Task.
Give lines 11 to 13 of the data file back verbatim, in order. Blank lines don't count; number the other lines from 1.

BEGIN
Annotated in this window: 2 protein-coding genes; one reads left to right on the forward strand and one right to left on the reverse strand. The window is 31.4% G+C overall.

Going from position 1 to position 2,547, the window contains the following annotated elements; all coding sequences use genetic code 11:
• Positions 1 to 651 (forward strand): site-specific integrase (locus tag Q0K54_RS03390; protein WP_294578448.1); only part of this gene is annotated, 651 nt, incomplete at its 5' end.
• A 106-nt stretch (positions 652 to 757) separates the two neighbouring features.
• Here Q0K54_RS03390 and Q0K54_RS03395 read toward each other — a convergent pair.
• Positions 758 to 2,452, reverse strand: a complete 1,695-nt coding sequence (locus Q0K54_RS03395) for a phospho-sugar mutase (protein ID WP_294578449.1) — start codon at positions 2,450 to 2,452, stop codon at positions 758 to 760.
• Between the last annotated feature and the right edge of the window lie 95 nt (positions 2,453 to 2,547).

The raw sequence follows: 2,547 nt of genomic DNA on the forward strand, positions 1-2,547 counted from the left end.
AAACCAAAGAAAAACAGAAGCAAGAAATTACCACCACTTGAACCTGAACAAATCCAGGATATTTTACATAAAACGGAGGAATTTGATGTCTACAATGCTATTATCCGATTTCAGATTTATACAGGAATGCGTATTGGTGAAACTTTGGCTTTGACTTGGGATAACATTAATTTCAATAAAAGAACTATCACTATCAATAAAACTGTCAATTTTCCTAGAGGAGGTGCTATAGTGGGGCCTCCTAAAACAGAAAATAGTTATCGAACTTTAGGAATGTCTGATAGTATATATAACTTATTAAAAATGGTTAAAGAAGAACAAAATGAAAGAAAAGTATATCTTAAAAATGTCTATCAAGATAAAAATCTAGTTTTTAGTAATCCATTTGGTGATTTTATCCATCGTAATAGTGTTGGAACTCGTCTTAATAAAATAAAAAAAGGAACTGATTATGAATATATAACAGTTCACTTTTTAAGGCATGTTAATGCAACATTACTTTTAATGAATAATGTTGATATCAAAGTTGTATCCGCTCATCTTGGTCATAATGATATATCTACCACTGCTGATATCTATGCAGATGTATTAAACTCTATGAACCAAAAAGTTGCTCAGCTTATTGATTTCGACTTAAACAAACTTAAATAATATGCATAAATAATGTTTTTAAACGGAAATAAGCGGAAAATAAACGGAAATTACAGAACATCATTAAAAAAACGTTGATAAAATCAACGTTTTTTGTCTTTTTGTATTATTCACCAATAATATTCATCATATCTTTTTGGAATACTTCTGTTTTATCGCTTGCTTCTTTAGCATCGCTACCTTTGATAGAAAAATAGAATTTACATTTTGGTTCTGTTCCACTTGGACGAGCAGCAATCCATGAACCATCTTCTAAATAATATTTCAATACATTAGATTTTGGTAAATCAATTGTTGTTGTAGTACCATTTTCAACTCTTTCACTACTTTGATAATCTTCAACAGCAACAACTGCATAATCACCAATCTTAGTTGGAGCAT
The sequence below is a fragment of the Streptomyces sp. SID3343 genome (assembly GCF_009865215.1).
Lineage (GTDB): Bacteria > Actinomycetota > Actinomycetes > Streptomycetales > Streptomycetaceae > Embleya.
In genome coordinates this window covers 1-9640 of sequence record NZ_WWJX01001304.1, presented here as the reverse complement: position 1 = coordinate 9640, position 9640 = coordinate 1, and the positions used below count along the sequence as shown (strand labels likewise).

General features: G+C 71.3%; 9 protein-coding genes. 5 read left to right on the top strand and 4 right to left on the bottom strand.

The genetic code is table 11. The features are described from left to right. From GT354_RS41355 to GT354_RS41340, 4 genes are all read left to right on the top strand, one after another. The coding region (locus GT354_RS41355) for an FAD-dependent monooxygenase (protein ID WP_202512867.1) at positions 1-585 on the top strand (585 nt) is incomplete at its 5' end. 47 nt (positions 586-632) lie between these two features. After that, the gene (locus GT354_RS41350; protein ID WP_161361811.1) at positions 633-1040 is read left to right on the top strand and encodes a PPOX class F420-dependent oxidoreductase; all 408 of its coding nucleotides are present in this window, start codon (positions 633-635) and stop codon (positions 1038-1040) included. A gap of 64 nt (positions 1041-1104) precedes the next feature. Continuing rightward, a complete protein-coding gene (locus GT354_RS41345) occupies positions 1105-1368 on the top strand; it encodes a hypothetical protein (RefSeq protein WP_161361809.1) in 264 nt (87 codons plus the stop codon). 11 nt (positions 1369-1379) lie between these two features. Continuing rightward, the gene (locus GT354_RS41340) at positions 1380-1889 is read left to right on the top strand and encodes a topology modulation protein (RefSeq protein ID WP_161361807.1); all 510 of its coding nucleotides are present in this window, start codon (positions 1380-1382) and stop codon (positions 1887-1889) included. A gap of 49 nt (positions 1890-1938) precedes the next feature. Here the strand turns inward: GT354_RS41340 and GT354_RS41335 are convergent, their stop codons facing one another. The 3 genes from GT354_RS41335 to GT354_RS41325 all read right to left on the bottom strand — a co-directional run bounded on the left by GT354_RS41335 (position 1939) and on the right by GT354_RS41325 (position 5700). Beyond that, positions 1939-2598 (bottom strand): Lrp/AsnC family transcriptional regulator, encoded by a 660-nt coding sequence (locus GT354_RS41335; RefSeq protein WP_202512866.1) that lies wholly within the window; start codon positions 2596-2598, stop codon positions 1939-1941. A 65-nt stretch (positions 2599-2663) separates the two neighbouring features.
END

Lineage (GTDB): Bacteria > Actinomycetota > Actinomycetes > Streptomycetales > Streptomycetaceae > Embleya.
In genome coordinates this window covers 1-9640 of sequence record NZ_WWJX01001304.1, presented here as the reverse complement: position 1 = coordinate 9640, position 9640 = coordinate 1, and the positions used below count along the sequence as shown (strand labels likewise).

General features: G+C 71.3%; 9 protein-coding genes. 5 read left to right on the top strand and 4 right to left on the bottom strand.